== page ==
Monday, June 30, 2014

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Garwood: 'Flat Earth' - a belief only held by atheists and evolutionists

Medieval Christianity did not believe that the earth was a flat disc.

by Ferdinand III

'Consensus' science embedded in late 19th century textbooks and dogma, clearly presented the medieval period as an irrational epoch in which the vast majority of people believed in a flat-earth. This is an utter lie of course. No one after the time of Christ, who was remotely educated or alert, believed in the flat disc theory, a few cranks and misfits excepted. Historian Garwood has compiled an interesting account of the 'flat earth' beliefs, how they came about and why even today some people – such as the atheist-evolutionist who is President of the Flat Earth Society – still believe in them.

'Consensus' history about science in the Medieval period is remarkably ignorant.

..educated medieval people did not believe the earth to be flat, and it was neither Columbus’s intention nor the outcome of his voyage to demonstrate to doubters that it was a globe.”

Columbus’s contemporaries assumed that it was spherical – indeed, the point was far beyond any sort of dispute – many believed that the stretch of water between Europe and Asia was uncrossable and sailors risked becoming stranded or running out of food.5 Under these circumstances, what is widely assumed to be his greatest achievement is a chimera: no educated person in fifteenth-century Europe would have imagined that Columbus was bound to sail off the edge of the world.”

Propaganda from Humanists aka Atheists and Naturalists, is not fact:

Italian humanists, set on glorifying the literary achievements of classical antiquity and their role as restorers of this golden age, likewise promoted the idea that the time that went before them was an era of intellectual stagnation and gloom.”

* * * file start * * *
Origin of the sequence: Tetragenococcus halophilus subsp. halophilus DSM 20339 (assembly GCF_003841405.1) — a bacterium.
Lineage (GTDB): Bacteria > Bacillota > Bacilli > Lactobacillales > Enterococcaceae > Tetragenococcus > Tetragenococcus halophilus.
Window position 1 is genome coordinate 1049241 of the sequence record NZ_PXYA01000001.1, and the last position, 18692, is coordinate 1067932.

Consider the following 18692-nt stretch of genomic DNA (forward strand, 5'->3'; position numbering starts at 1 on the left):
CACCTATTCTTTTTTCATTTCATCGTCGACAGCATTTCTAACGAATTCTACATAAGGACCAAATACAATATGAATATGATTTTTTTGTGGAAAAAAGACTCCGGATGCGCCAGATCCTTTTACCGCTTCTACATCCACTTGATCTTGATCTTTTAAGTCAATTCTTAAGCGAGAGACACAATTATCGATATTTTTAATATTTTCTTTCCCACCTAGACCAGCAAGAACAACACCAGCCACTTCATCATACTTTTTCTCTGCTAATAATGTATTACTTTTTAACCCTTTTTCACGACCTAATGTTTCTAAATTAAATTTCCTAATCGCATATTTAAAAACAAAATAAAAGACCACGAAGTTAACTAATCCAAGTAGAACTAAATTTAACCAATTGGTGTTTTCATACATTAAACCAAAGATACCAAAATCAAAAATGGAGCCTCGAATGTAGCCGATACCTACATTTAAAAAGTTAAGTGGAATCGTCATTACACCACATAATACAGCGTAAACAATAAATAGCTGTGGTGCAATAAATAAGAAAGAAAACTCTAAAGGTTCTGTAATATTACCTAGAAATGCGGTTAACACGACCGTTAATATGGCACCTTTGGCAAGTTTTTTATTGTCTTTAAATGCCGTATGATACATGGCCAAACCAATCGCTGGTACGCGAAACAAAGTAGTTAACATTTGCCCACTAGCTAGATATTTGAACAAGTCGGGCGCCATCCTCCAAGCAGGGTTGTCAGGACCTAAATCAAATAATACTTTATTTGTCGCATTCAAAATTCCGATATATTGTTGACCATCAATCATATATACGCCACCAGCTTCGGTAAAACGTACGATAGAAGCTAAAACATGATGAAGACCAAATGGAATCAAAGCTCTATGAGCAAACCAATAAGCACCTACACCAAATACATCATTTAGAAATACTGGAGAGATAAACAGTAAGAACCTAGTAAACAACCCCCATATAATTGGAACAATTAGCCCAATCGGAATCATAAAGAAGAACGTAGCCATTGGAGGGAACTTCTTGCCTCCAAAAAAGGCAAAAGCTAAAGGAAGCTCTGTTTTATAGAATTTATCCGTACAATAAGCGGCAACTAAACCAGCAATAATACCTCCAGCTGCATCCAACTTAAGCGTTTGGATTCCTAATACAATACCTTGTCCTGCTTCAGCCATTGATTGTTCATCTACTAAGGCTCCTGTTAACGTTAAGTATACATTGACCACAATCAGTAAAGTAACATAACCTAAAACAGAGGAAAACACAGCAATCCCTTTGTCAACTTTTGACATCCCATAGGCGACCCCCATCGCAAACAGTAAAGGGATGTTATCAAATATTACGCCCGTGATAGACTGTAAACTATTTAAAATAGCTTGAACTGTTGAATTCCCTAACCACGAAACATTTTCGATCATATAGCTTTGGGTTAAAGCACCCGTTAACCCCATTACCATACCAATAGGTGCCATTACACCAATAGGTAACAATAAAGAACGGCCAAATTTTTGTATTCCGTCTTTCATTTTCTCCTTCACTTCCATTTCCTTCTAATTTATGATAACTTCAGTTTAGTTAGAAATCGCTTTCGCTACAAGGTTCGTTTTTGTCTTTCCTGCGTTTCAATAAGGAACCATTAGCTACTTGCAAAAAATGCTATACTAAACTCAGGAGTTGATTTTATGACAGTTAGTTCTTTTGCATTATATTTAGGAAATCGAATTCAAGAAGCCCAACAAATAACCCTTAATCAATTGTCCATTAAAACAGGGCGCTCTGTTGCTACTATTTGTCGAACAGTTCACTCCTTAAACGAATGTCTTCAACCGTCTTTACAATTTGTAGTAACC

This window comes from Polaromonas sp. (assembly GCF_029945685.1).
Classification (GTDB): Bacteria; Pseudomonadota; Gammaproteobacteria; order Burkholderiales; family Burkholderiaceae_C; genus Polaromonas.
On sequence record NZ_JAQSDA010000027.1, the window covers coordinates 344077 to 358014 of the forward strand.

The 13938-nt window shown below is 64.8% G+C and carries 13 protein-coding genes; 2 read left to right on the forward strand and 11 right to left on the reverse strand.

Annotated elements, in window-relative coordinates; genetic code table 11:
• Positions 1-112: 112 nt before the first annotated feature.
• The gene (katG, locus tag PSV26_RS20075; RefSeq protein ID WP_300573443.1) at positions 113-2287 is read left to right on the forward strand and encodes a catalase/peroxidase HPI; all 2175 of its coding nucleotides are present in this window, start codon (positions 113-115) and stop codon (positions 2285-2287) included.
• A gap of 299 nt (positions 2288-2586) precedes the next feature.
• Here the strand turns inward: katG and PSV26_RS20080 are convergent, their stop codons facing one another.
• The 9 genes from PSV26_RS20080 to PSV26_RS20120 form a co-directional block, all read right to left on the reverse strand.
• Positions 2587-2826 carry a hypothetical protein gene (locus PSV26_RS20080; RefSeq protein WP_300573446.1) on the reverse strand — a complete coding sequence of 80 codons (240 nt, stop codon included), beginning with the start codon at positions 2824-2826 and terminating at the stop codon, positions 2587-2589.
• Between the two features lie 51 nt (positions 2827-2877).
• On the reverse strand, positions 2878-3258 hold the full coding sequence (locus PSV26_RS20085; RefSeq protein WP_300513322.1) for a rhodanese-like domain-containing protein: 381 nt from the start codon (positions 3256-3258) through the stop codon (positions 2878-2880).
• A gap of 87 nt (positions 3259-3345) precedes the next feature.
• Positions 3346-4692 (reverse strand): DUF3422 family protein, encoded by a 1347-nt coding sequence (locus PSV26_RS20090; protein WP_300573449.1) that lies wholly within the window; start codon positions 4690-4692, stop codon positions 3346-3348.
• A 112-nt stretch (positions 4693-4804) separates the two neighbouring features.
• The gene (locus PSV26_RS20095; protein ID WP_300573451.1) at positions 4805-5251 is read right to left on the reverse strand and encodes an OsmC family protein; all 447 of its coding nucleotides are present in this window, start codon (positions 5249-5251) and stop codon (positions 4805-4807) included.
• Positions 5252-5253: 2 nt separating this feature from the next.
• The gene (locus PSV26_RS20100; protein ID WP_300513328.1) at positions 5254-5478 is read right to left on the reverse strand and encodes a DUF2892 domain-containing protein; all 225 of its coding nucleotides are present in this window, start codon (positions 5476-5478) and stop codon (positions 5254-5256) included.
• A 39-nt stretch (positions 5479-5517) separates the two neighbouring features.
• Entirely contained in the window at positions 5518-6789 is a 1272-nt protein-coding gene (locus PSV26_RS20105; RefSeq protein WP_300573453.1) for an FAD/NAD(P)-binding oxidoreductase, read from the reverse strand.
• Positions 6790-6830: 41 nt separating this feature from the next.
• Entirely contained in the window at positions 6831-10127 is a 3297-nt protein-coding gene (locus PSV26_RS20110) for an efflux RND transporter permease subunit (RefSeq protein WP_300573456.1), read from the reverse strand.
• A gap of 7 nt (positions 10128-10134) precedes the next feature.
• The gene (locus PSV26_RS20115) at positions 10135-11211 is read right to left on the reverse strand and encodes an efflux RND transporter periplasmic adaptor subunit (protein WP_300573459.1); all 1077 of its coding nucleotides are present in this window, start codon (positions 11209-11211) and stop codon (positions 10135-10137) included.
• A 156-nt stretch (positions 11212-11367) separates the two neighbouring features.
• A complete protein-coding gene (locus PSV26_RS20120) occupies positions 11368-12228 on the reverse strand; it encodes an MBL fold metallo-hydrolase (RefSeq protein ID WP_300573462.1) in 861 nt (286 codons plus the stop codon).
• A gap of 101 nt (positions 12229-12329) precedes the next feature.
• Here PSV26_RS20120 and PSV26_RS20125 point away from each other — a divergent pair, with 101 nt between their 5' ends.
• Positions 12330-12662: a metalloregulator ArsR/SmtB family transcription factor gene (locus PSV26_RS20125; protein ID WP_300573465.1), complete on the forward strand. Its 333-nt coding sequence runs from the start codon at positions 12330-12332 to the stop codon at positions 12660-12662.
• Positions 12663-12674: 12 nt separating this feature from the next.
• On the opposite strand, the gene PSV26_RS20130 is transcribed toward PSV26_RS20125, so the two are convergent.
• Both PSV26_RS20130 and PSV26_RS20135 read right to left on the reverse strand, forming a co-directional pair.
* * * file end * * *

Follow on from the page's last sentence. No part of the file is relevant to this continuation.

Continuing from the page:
Enlightenment propaganda, hope and optimism pervaded the age, and man was depicted as master of his own fate: through rational empirical investigation, it was said, humankind could be improved and progress and perfectibility were achievable. Such endeavours were to be founded on critical thinking; reason and empiricism were posted as the new brooms that would sweep society clean of irrational and outmoded beliefs and institutions.”

From Pythagoras [550 BC] to the Christian Scholastics [1100-1400 AD]; no one believed the Earth was flat:

Pythagoreans believed that the earth was a globe floating freely in space because the sphere was the perfect shape.”

Aristotle invoked the proof of ships disappearing over the horizon, hull before masts, along with the earth’s circular shadow on the moon during a lunar eclipse and the different appearance of stars when viewed from different latitudes, to support the contention that the earth was a globe in his book On the Heavens.”

Greek writers, from Plato to Eudoxus (c. 375 BC), Euclid (c. 300 BC), Aristarchus (c. 310–230 BC) and Archimedes (287–212 BC), accepted a globular earth, while Aristotle’s geocentric cosmology – centring on an immobile sphere at the centre of the universe with the planets moving around it in perfect concentric circles – was to dominate Western cosmological thinking until the work of Copernicus and Galileo nineteen centuries later.”

popular Roman writers Pliny the Elder (c. 79), Macrobius (c. 400), Martianus Capella (c. 420) and Boethius (c. 480–524), all of whom helped the Ptolemaic view of a spherical earth to survive in the Christian West without any input from the Islamic world.”

Christian belief was vital in the development of civilization, and so central to its creation, that there is no modern world without it:

Christianity had a critical role in preserving and spreading the scientific knowledge that had survived from Greco-Roman times. Of particular importance was the study of the quadrivium, the study of four liberal arts – arithmetic, geometry, astronomy and music (often accompanied by medicine) – which took place in monastic and cathedral schools between the fifth and twelfth centuries and further disseminated knowledge of the spherical shape of the earth.”

Science is never settled. Even extremely smart Catholics such as Kepler and Copernicus had no idea about the real distance from the Earth to the Sun [90 million miles]:’s distance from the sun, for example, Copernicus computed it as 3,391,200 miles, Kepler contradicted him with an estimate of 12,376,800 miles, while Newton had asserted that it did not matter whether it was 28 million or 54 million miles ‘for either would do well’.”

Copernicus was off by 97% [the usual percentage given for scientific 'consensus']. I doubt that many today would call him a quack. In any event Christians were central to the innovations in all areas of science. Stating otherwise only shows the ignorance of the speaker.